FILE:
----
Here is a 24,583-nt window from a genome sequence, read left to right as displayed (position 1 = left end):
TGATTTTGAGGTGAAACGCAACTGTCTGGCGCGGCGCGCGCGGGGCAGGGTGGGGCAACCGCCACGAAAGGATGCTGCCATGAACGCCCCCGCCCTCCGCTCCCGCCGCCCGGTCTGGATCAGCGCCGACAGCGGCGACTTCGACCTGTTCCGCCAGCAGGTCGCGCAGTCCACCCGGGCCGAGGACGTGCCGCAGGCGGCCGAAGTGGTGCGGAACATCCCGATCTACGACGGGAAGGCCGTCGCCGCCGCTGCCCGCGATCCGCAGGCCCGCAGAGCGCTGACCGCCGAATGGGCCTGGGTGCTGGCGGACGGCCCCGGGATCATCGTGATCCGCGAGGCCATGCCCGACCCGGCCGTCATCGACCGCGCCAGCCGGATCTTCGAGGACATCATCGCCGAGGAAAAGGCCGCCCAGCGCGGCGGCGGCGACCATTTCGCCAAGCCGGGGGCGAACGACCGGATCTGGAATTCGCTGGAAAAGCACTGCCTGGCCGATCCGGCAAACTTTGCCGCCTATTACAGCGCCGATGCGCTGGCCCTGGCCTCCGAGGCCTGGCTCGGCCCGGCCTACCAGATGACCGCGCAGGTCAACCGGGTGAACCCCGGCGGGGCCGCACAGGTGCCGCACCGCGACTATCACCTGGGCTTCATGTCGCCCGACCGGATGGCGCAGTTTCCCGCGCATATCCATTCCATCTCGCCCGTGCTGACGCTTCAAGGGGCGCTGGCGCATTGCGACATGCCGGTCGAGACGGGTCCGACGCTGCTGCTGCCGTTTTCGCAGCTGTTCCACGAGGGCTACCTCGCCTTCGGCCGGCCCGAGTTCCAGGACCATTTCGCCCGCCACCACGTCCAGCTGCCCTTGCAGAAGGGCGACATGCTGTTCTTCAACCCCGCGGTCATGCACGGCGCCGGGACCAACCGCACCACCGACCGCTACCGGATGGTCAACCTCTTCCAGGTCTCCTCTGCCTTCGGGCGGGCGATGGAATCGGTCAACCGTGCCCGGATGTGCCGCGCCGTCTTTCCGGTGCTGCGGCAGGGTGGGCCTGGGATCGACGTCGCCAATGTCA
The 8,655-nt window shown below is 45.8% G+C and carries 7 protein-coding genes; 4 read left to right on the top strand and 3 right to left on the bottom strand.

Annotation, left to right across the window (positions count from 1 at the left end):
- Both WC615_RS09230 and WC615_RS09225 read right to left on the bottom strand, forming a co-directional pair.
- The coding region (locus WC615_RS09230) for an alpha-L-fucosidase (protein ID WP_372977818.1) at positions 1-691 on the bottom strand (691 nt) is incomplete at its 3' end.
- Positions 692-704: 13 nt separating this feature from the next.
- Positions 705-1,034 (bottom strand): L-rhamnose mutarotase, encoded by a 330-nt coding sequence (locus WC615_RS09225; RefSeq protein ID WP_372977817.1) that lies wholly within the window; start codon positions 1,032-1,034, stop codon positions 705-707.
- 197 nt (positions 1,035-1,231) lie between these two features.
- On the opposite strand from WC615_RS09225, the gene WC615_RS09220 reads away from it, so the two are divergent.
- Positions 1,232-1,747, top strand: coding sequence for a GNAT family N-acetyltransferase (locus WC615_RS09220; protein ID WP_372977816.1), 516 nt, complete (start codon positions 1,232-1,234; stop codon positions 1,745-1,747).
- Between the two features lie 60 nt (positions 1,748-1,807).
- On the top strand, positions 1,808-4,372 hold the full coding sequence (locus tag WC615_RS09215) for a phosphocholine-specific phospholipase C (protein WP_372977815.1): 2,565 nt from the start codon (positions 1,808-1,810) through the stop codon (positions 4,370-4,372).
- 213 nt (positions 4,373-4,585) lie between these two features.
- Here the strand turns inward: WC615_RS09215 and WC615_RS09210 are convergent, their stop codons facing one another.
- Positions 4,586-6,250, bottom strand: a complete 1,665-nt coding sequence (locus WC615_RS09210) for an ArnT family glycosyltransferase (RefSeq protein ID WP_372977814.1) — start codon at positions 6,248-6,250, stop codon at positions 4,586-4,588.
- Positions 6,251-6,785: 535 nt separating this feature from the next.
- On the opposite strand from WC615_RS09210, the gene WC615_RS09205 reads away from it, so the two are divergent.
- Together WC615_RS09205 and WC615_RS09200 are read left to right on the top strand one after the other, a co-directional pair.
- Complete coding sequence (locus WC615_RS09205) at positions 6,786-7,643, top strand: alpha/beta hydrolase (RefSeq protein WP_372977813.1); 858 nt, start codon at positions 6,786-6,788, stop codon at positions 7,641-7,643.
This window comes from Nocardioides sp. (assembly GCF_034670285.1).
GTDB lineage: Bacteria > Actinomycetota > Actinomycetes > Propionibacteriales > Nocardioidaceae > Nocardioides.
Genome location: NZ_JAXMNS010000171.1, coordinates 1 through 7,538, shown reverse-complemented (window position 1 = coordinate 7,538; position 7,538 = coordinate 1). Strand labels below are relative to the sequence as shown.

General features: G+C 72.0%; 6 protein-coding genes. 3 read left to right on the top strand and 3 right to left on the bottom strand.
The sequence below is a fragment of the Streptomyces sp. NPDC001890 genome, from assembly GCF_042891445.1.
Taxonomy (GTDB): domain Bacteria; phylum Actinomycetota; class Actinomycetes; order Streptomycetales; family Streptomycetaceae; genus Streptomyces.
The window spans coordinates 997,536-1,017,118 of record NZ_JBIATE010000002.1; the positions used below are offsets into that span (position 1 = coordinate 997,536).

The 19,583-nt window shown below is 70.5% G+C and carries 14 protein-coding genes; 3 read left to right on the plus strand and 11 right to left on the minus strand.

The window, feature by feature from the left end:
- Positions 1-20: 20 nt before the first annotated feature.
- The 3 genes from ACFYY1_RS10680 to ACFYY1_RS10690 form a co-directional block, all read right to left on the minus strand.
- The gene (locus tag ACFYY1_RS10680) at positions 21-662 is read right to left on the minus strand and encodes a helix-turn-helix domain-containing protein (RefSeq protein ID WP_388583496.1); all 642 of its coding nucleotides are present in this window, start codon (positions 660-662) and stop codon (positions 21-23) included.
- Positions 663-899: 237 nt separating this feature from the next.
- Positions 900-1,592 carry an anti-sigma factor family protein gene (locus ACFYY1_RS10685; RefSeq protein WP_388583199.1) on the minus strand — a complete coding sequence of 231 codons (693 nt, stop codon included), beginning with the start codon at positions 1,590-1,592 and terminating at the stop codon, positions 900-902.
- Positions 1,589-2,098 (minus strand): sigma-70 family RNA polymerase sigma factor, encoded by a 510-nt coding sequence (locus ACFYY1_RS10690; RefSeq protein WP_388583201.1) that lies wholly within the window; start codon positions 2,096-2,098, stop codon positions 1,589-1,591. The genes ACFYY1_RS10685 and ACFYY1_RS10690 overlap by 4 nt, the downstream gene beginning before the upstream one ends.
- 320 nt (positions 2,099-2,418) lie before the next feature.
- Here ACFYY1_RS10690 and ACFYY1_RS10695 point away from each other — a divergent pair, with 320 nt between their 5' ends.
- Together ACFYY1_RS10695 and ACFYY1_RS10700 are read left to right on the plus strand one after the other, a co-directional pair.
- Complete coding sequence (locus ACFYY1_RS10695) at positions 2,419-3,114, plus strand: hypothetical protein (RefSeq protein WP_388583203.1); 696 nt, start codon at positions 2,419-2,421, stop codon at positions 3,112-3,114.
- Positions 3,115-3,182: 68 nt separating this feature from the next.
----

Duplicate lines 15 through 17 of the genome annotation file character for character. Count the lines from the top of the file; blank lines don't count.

- Here the strand turns inward: WC615_RS09215 and WC615_RS09210 are convergent, their stop codons facing one another.
- Positions 4,586-6,250, bottom strand: a complete 1,665-nt coding sequence (locus WC615_RS09210) for an ArnT family glycosyltransferase (RefSeq protein ID WP_372977814.1) — start codon at positions 6,248-6,250, stop codon at positions 4,586-4,588.
- Positions 6,251-6,785: 535 nt separating this feature from the next.